After the flats had ended, right around mile 35, we had to go up. See, according to the Law of Gravity, what goes up must come down. IMLP takes that law and twists its words. In a grunt of agony, the law becomes 'what goes down must come up' and I do not have a "biking up" strength. I really need to change that in the future. Regardless of what my future lies, the path lead up and kept at it for roughly the next 20 miles. I grant you that there were some breaks in this venture but they were not nearly long enough to bring a smile.
I had hoped that I could control this section of the ride by monitoring my heart rate. I planned on keeping my HR in Zone 2 for the flats (in the 140s) and Zone 3 or below for the climbs, which translates to 150-160 beats per minute. For the most part, I was wholly successful. My average HR for the entire 112 miles was 144 bpm and when I look at the hill data, the highest I saw mid-race was 162. This met my race plan.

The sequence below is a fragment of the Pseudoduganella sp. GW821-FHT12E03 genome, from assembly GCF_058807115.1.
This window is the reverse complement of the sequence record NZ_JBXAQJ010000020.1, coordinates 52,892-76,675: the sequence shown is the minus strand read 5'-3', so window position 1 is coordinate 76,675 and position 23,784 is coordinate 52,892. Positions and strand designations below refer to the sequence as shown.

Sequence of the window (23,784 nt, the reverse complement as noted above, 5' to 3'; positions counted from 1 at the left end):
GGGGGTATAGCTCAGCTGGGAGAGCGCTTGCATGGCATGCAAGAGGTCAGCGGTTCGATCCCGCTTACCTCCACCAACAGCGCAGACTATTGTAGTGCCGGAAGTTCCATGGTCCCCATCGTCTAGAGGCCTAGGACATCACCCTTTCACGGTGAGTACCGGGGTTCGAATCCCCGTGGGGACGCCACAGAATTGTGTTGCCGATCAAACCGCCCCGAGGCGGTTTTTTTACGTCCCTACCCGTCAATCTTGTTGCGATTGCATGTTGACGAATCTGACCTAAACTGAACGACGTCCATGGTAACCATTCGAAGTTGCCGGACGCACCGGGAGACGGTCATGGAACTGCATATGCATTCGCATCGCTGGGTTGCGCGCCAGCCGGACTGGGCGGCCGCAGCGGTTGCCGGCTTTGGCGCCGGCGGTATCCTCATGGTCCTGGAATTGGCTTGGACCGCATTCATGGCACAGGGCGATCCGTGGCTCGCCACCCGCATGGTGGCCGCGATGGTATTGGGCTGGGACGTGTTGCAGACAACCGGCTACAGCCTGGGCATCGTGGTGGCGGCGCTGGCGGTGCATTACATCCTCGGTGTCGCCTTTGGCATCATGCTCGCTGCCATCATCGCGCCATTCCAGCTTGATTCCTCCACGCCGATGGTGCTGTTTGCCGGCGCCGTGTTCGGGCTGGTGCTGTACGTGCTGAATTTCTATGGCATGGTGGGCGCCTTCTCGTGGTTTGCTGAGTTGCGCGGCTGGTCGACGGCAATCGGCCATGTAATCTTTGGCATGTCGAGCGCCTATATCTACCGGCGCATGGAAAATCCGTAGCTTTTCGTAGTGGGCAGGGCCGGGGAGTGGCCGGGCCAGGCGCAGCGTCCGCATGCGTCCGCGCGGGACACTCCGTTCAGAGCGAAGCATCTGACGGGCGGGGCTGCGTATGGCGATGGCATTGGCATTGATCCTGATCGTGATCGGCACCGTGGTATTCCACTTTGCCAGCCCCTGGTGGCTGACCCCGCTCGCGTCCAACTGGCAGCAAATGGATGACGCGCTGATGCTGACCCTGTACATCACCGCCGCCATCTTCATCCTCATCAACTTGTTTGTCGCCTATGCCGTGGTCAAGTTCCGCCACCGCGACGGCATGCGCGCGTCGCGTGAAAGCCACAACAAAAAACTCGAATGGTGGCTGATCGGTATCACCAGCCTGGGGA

Before the race had started, the Wife asked me to give her a list of times that I would be riding through downtown Lake Placid. I announced that I would start the ride at about 8:00. I actually started at 8:04. I postulated that I would be finishing the first lap at 11:00 +/- :10. I made it back to town at 11:01. How's that for superb estimation?!
Lap 2 was more of the same. The same uphill out of town. Only this time, it was a bit harder. The same downhill flying into Keene. Only this time, for some reason, it was a little slower. The same flats on the backside. Only this time, it seemed a little longer. The same climb back into town. Only this time, the legs hurt a little more. Despite what felt like an eternity, one positive I noticed was that the number of people who were passing me dropped steadily. Whereas hundreds (literally) passed me on the first lap, I estimate only 50 or so passed me on the second. Further, I was able to take back a few positions (very few, mind you). From a freshness point-of-view, my legs were tired but not as tired as they had been in the past.